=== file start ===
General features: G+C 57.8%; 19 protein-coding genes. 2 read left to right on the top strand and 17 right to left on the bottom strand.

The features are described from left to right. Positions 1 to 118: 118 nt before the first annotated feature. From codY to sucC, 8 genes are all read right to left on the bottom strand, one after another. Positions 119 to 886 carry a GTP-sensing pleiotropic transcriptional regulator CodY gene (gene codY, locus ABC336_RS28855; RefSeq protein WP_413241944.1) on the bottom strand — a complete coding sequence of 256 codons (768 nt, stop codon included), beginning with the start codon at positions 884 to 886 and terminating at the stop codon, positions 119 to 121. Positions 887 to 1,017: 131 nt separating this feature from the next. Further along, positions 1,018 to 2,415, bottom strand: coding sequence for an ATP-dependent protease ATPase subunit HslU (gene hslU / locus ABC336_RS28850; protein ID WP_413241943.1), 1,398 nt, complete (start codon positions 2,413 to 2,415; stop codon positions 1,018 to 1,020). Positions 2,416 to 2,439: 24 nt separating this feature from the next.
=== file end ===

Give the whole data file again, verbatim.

General features: G+C 57.8%; 19 protein-coding genes. 2 read left to right on the top strand and 17 right to left on the bottom strand.

The features are described from left to right. Positions 1 to 118: 118 nt before the first annotated feature. From codY to sucC, 8 genes are all read right to left on the bottom strand, one after another. Positions 119 to 886 carry a GTP-sensing pleiotropic transcriptional regulator CodY gene (gene codY, locus ABC336_RS28855; RefSeq protein WP_413241944.1) on the bottom strand — a complete coding sequence of 256 codons (768 nt, stop codon included), beginning with the start codon at positions 884 to 886 and terminating at the stop codon, positions 119 to 121. Positions 887 to 1,017: 131 nt separating this feature from the next. Further along, positions 1,018 to 2,415, bottom strand: coding sequence for an ATP-dependent protease ATPase subunit HslU (gene hslU / locus ABC336_RS28850; protein ID WP_413241943.1), 1,398 nt, complete (start codon positions 2,413 to 2,415; stop codon positions 1,018 to 1,020). Positions 2,416 to 2,439: 24 nt separating this feature from the next.